Oh, I caught you off guard didn’t I?
For you new people, this is a situation I completely made up. This did not happen. Today I give you a situation, on Monday we discuss what I would have done. Now that that is out of the way, let us begin the call.
You are dispatched to a reported motor vehicle versus pedestrian incident at an intersection well known for trouble. You and your EMT partner arrive on scene before anyone else to find a car stopped BEFORE the crosswalk and a woman and a toddler nearby on the sidewalk.
As you approach the child, later you discover he is 2, he begins to do the usual “I’m afraid of the new people” dance behind mom’s legs. He does it steadily, never off balance and if he’s hurt he isn’t showing it.
Mom is giving you the same impressions as you complete your primary assessment, finding nothing of note, except she does not speak English. They’re from out of town but your partner speaks their native language, but the kiddo seems uninterested in answering questions.
No trauma, no pain, no complaint. All she wants is the police to come and cite the driver.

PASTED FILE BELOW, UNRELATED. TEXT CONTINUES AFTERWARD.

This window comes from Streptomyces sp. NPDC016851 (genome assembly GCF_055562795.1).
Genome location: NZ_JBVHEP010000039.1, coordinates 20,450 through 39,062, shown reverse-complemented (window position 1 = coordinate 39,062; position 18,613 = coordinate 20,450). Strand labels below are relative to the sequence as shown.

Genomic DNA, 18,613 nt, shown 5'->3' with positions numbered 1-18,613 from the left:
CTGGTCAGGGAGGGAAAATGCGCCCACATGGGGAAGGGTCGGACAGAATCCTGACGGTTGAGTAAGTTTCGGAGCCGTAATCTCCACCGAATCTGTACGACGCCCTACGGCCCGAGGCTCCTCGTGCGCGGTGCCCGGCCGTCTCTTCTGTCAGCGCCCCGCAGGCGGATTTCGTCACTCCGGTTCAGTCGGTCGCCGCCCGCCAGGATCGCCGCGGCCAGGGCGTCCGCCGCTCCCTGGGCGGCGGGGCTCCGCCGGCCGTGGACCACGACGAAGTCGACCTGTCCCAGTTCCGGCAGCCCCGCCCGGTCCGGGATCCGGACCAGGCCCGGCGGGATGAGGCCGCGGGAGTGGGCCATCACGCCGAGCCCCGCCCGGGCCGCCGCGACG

A BLS crew arrives as you begin to head for the driver, just to be sure, when they wave you off. They’re a strong crew and you trust their judgment.
That’s why you believe them when they tell you what the driver tells them:
“I came around the corner and the lady was in the street already. I couldn’t have been doing much more than 10, when I hit her, she was carrying the kid and she flopped onto the hood. Well, onto the kid on the hood at least. They seemed fine, the kid didn’t cry or anything, but they hit the ground and got up no problem. I backed up just to make sure they were OK.”
Per your own protocols and policies in your area, what do you do next?
You make the call.